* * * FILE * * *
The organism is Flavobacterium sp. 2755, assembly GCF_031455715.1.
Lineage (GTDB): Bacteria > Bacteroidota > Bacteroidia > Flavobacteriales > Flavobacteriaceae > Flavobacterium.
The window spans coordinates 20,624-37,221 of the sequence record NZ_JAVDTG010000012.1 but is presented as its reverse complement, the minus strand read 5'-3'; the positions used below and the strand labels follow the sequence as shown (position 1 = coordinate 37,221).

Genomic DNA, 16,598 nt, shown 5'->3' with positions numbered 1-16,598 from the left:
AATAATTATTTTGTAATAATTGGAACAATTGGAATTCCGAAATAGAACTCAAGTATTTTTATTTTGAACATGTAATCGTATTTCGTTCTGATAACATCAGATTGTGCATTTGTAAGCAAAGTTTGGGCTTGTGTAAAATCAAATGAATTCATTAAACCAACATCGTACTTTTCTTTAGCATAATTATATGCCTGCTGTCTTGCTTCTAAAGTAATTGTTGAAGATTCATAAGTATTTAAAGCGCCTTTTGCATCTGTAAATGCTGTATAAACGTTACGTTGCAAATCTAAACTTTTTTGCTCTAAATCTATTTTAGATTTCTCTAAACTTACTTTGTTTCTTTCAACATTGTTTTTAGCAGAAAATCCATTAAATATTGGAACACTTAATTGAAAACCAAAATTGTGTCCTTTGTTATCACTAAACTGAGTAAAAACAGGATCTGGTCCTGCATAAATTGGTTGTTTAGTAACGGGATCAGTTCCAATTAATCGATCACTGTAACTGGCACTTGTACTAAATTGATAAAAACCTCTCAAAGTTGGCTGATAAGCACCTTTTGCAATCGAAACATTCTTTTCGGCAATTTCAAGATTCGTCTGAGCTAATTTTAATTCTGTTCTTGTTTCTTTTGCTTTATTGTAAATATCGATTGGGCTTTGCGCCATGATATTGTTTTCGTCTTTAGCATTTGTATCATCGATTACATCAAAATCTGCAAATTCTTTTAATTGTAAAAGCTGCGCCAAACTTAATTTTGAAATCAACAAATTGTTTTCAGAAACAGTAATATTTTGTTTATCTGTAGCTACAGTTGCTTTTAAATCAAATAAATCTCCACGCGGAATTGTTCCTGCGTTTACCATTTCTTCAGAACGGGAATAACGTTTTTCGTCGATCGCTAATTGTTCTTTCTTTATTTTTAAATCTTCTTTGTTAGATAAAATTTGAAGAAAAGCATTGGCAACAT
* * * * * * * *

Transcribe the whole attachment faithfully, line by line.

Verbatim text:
The organism is Flavobacterium sp. 2755, assembly GCF_031455715.1.
Lineage (GTDB): Bacteria > Bacteroidota > Bacteroidia > Flavobacteriales > Flavobacteriaceae > Flavobacterium.
The window spans coordinates 20,624-37,221 of the sequence record NZ_JAVDTG010000012.1 but is presented as its reverse complement, the minus strand read 5'-3'; the positions used below and the strand labels follow the sequence as shown (position 1 = coordinate 37,221).

Genomic DNA, 16,598 nt, shown 5'->3' with positions numbered 1-16,598 from the left:
AATAATTATTTTGTAATAATTGGAACAATTGGAATTCCGAAATAGAACTCAAGTATTTTTATTTTGAACATGTAATCGTATTTCGTTCTGATAACATCAGATTGTGCATTTGTAAGCAAAGTTTGGGCTTGTGTAAAATCAAATGAATTCATTAAACCAACATCGTACTTTTCTTTAGCATAATTATATGCCTGCTGTCTTGCTTCTAAAGTAATTGTTGAAGATTCATAAGTATTTAAAGCGCCTTTTGCATCTGTAAATGCTGTATAAACGTTACGTTGCAAATCTAAACTTTTTTGCTCTAAATCTATTTTAGATTTCTCTAAACTTACTTTGTTTCTTTCAACATTGTTTTTAGCAGAAAATCCATTAAATATTGGAACACTTAATTGAAAACCAAAATTGTGTCCTTTGTTATCACTAAACTGAGTAAAAACAGGATCTGGTCCTGCATAAATTGGTTGTTTAGTAACGGGATCAGTTCCAATTAATCGATCACTGTAACTGGCACTTGTACTAAATTGATAAAAACCTCTCAAAGTTGGCTGATAAGCACCTTTTGCAATCGAAACATTCTTTTCGGCAATTTCAAGATTCGTCTGAGCTAATTTTAATTCTGTTCTTGTTTCTTTTGCTTTATTGTAAATATCGATTGGGCTTTGCGCCATGATATTGTTTTCGTCTTTAGCATTTGTATCATCGATTACATCAAAATCTGCAAATTCTTTTAATTGTAAAAGCTGCGCCAAACTTAATTTTGAAATCAACAAATTGTTTTCAGAAACAGTAATATTTTGTTTATCTGTAGCTACAGTTGCTTTTAAATCAAATAAATCTCCACGCGGAATTGTTCCTGCGTTTACCATTTCTTCAGAACGGGAATAACGTTTTTCGTCGATCGCTAATTGTTCTTTCTTTATTTTTAAATCTTCTTTGTTAGATAAAATTTGAAGAAAAGCATTGGCAACAT